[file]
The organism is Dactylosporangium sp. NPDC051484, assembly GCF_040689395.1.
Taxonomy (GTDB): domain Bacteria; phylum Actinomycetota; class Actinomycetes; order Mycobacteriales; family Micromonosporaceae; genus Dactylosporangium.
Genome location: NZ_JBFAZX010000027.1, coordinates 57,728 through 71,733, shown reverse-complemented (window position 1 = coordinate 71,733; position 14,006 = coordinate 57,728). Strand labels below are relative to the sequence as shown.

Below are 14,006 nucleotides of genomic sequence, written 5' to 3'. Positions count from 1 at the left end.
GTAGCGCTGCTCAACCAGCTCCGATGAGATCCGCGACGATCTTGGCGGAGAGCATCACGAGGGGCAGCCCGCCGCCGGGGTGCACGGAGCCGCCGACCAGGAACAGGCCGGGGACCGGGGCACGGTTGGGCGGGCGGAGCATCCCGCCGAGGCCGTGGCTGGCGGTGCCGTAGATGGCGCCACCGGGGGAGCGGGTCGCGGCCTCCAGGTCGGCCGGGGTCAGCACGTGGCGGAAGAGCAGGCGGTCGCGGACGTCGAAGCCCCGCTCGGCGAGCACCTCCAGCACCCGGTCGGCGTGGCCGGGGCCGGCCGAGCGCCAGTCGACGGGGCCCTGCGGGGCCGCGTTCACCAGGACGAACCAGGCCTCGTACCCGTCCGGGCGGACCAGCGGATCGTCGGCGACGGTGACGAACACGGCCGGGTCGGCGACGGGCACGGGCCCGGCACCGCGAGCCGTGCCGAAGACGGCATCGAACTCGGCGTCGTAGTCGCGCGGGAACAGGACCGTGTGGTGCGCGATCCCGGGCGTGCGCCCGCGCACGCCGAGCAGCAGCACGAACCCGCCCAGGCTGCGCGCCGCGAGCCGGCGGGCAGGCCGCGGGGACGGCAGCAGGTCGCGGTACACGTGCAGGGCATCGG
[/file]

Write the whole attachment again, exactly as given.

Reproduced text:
The organism is Dactylosporangium sp. NPDC051484, assembly GCF_040689395.1.
Taxonomy (GTDB): domain Bacteria; phylum Actinomycetota; class Actinomycetes; order Mycobacteriales; family Micromonosporaceae; genus Dactylosporangium.
Genome location: NZ_JBFAZX010000027.1, coordinates 57,728 through 71,733, shown reverse-complemented (window position 1 = coordinate 71,733; position 14,006 = coordinate 57,728). Strand labels below are relative to the sequence as shown.

Below are 14,006 nucleotides of genomic sequence, written 5' to 3'. Positions count from 1 at the left end.
GTAGCGCTGCTCAACCAGCTCCGATGAGATCCGCGACGATCTTGGCGGAGAGCATCACGAGGGGCAGCCCGCCGCCGGGGTGCACGGAGCCGCCGACCAGGAACAGGCCGGGGACCGGGGCACGGTTGGGCGGGCGGAGCATCCCGCCGAGGCCGTGGCTGGCGGTGCCGTAGATGGCGCCACCGGGGGAGCGGGTCGCGGCCTCCAGGTCGGCCGGGGTCAGCACGTGGCGGAAGAGCAGGCGGTCGCGGACGTCGAAGCCCCGCTCGGCGAGCACCTCCAGCACCCGGTCGGCGTGGCCGGGGCCGGCCGAGCGCCAGTCGACGGGGCCCTGCGGGGCCGCGTTCACCAGGACGAACCAGGCCTCGTACCCGTCCGGGCGGACCAGCGGATCGTCGGCGACGGTGACGAACACGGCCGGGTCGGCGACGGGCACGGGCCCGGCACCGCGAGCCGTGCCGAAGACGGCATCGAACTCGGCGTCGTAGTCGCGCGGGAACAGGACCGTGTGGTGCGCGATCCCGGGCGTGCGCCCGCGCACGCCGAGCAGCAGCACGAACCCGCCCAGGCTGCGCGCCGCGAGCCGGCGGGCAGGCCGCGGGGACGGCAGCAGGTCGCGGTACACGTGCAGGGCATCGG